The company’s results in the stock market: a large gap between sectors – Investir

Inflation, the abolition of medical measures, a sharp rise in prices for goods and energy, higher tariffs … The current season of profits is marked by many economic factors. They are also very instructive for investors.

In the United States, corporate results for the first quarter were marked by the third consecutive decline in the net profit margin of large corporations. According to the latest consensus of FactSet’s financial data manager, the S&P 500’s profits have actually grown by less than 5% and their turnover by more than 10%.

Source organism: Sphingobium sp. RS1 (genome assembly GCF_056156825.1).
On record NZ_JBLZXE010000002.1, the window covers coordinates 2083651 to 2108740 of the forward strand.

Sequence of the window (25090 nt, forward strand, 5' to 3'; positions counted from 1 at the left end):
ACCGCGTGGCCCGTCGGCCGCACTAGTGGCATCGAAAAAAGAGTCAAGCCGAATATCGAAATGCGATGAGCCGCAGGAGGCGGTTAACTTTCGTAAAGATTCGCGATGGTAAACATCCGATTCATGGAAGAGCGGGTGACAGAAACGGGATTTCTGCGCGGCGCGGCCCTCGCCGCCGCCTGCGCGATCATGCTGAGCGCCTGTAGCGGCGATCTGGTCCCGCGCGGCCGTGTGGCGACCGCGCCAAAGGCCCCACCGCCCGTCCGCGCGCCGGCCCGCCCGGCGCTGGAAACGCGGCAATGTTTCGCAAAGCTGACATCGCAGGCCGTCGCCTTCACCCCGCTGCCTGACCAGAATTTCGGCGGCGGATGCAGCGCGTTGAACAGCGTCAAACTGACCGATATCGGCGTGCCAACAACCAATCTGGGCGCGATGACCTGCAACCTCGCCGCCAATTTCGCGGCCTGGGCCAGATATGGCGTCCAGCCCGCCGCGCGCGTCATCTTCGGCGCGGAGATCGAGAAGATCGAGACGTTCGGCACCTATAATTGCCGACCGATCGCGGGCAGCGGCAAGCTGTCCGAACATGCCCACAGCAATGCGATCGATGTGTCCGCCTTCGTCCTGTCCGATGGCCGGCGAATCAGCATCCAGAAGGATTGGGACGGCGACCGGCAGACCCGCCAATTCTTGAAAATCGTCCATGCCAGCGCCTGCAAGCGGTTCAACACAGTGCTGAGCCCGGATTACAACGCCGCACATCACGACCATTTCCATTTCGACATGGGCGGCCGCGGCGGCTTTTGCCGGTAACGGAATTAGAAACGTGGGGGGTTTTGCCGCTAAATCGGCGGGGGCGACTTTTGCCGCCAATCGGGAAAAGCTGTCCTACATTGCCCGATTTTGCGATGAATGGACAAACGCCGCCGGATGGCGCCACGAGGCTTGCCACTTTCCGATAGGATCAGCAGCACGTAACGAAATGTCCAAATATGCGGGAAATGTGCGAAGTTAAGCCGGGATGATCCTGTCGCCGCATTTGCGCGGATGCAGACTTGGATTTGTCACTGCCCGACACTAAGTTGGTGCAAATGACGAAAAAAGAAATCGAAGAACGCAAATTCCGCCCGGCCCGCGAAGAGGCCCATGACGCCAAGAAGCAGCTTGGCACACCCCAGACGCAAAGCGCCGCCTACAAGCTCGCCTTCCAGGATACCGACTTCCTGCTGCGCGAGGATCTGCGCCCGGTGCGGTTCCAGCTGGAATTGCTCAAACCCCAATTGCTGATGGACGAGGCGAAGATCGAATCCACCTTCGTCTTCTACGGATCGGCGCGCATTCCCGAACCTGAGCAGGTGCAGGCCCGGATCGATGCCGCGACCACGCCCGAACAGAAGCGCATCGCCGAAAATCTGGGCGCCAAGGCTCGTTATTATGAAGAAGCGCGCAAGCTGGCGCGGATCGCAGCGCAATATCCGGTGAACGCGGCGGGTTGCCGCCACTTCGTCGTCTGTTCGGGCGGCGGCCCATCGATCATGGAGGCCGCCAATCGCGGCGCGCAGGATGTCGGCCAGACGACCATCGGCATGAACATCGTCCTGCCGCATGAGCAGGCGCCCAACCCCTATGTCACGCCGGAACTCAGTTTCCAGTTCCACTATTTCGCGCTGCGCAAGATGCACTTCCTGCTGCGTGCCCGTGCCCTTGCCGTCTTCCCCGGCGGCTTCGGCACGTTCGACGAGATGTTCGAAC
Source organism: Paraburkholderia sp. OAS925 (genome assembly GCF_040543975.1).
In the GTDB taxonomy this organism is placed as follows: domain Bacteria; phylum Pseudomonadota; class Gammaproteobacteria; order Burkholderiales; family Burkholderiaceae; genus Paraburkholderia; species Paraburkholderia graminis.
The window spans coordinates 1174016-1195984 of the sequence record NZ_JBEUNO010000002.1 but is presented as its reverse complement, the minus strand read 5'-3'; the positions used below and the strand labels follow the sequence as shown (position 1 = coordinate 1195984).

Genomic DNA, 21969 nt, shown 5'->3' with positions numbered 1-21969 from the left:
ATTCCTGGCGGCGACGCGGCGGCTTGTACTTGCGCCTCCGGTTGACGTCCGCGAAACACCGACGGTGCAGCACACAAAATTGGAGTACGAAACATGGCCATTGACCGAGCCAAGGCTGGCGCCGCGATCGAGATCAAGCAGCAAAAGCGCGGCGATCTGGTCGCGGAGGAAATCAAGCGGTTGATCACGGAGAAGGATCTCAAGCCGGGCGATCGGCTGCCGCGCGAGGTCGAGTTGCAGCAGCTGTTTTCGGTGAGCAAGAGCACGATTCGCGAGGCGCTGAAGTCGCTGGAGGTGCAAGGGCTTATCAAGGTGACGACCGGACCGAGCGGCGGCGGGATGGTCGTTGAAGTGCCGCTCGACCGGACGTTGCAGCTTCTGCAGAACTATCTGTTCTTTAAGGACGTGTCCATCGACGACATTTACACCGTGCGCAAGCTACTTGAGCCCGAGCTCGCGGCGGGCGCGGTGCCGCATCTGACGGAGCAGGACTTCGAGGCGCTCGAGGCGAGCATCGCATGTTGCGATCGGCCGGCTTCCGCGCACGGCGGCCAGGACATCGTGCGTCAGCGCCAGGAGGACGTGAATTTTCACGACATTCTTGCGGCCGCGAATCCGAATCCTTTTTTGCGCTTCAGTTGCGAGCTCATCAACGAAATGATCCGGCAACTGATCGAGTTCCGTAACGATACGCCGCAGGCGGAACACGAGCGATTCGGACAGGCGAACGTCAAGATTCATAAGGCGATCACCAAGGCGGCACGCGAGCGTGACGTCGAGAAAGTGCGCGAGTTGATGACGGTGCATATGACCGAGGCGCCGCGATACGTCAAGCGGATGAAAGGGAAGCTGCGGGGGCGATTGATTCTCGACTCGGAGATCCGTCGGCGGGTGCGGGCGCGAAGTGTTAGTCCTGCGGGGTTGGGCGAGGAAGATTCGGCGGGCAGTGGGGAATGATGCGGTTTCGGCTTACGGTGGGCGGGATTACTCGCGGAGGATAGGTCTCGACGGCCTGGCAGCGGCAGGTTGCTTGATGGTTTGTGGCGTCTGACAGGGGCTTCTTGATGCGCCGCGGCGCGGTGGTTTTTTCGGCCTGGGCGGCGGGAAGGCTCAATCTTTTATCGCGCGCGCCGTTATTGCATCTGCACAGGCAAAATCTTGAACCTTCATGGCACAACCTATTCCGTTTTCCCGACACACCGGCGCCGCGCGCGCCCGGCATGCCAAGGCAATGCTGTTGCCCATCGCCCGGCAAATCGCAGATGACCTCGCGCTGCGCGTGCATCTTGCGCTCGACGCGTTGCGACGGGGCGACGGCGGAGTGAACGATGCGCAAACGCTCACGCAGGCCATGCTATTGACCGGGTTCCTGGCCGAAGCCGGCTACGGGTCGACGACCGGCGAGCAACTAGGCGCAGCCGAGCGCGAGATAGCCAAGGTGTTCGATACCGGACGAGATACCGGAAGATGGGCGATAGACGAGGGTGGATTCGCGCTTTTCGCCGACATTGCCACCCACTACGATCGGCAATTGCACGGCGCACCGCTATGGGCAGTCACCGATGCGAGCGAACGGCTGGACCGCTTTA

In the United States, corporate results for the first quarter were marked by the third consecutive decline in the net profit margin of large corporations. According to the latest consensus of FactSet’s financial data manager, the S&P 500’s profits have actually grown by less than 5% and their turnover by more than 10%. However, the situation is much worse in developing countries, where so far only a quarter of companies are performing better than expected in the first quarter, compared to 77% in the United States. Countries such as India and Turkey have been particularly hard hit by rising energy prices. In China, new blockades from March and rules aimed at technology companies are weighing in on profits. On the other hand, Europe stands out, as Stoxx 600 is now estimated to have grown by almost 25% in the first quarter due to a sharp increase in turnover (+ 20%) and improved profitability. . These good figures, however, are partly due to the impact of the currency, as the euro lost about ten percent against the US dollar from early 2021 to early 2022. However, first of all, at the level of sectors, the differences are the most significant. and the most revealing. Not surprisingly, the energy sector showed the best performance: revenues almost tripled in both Europe (Stoxx 600) and the United States (S&P 500), according to the latest IBES consensus from data provider Refinitiv. But other industries are disappointing. Thus, according to available figures and the latest estimates, the profits of technology companies in Europe fell by more than 10%. In the United States, profits in 3 sectors out of 11 fell, including for financial companies by almost 20%. If we focus on companies that have already released data across the Atlantic, the communications services sector (including telecommunications) has so far exceeded expectations by 27.9%, while the technology sector has exceeded expectations by only 2.8%, well below the historical average. . . More than one in four technology companies even showed lower-than-expected figures, compared to less than one in 20 on average last year. As always, American banks were the first to show their results, almost three quarters have already released their quarterly data. In general, the approval was very mixed, as the decline in profits was slightly smaller than originally expected, but analysts slightly lowered their estimates for the whole year, expecting a decline of more than 11%. The fall in profits may be surprising, as markets have long hoped for a recovery in rates, which will allow banks to increase their interest margins. In the United States, the average rate on 30-year mortgages (the reference term) jumped from less than 3% last fall to more than 5% in mid-April. If we take the case of the giant JP Morgan Chase, its net interest income really jumped 7% in the first quarter. But his other income fell as market volatility affected, in particular, the investment bank’s operations. And, above all, higher interest rates combined with the economic downturn forced the bank to record reserves for credit losses (risk of default) of almost $ 1.5 billion, explaining the decline in profits. The trend, which is expected to accelerate in the second quarter, explains the caution of analysts. European banks have traditionally been more dependent on interest income and less inclined to invest in banking. Therefore, they are in a better position to benefit from higher interest rates. However, they will also have to record reserves for credit losses in the current economic environment and in the face of a sharp increase in bankruptcies since the beginning of the year (+ 35% in France, + 49% in Belgium, + 27% in Germany in March …). This contrasts with last year, when results improved due to the lifting of reserves made in the midst of the 2020 pandemic. We should not expect a short-term rise, according to analysts, who even expect a drop in almost 9% of profits in European financial reserves for the year. So far, the hour of the revenue season, of course, comes down to Netflix’s liabilities, which fell 35% on April 20. The pioneer and world leader in streaming video lost 200,000 subscribers in the first quarter after quitting in Russia (700,000 subscribers). Even without this impact, the group is very far from its goal of gaining 2.5 million subscribers. And this first drop in customer numbers in 10 years is not likely to be a single one, as Netflix expects to lose 2 million subscribers in the second quarter due to competition, including with Disney +, and especially the resumption of leisure activities. In order not to lose too many positions, the group decided to announce the launch of a subscription at a reduced price with advertising. This new disappointing quarterly report from Netflix has affected all companies that have enjoyed life at home (remote work, digital entertainment, etc.) since the beginning of the pandemic. Zoom Video conferencing specialist, connected fitness leader Peloton, food box giant HelloFresh or bookmaker DraftKings have highlighted their downfall. The video game sector, social networks, fintech or IT security (with disappointing figures from DocuSign) have also been affected. After the euphoria of 2020, there is even talk of excessive pessimism, as markets have sanctioned all companies involved in digitalization. Those who can demonstrate that their growth and profitability are structural should benefit from renewal. In Europe, the luxury sector has also been generally marked since the beginning of the pandemic: many consumers have enjoyed branded products in the absence of other leisure activities (restaurants, holidays, etc.). World leader LVMH saw a 29% jump in the first quarter again due to the good work of its flagship fashion and leather division with more than 20% prices for Louis Vuitton, according to HSBC analysts, resuming sales of its selective distribution activities (duty free shops) at airports, etc.) and the very favorable impact of the exchange rate. However, the title did not benefit from this in the stock market, while the group, like its competitors Hermès and Kering, said it would be vigilant until the end of the year. Thus, in March, the company closed its stores in Russia, even if Bernard Arnault assured the general meeting that the economic impact remains very low (due to other sales channels). Strict quarantine in Shanghai and other Chinese cities is also bad news for the industry, as is volatility in stock markets and cryptocurrencies. According to Andrea Felsted, a Bloomberg Consumer Observer, last year’s surge boosted solid sales in a major North American market (more than a quarter of sales at LMVH, Hermès’ main growth center). The latter also clearly indicates the impact of rising prices for luxury goods, which may deter consumers who are already facing high inflation. The aviation sector is also at a crossroads, taking advantage of the abolition of medical measures in the face of rapid oil prices. In the United States, the first results are quite encouraging. As a result, American Airlines’ revenue more than doubled to 84% from the pre-pandemic level. The first American and global company (in terms of capacity) first of all pointed out that in March it recorded record sales and operating profit. American Airlines expects to confirm a return to profitability over the next few quarters. United Airlines said it expects record revenue in the second quarter with an operating margin of about 10%, which is comparable to the pre-pandemic figure for this period (12.9% in 2019 and 10.6% in 2018). Thus, the company estimates that it will be profitable in 2022, despite sharp fuel costs. This confidence can be explained, in particular, by capacity controls, which should allow the sector to improve congestion and revenue in one place. Thus, Delta Airlines said that its bookings are reaching records for this summer, although the proposed capacity is still 10% lower than before the pandemic. And in Europe? Most companies publish their results there only in early May. Therefore, it is too early to say, but the example across the Atlantic may be favorable for easyJet, Lufthansa, IAG, Ryanair and others.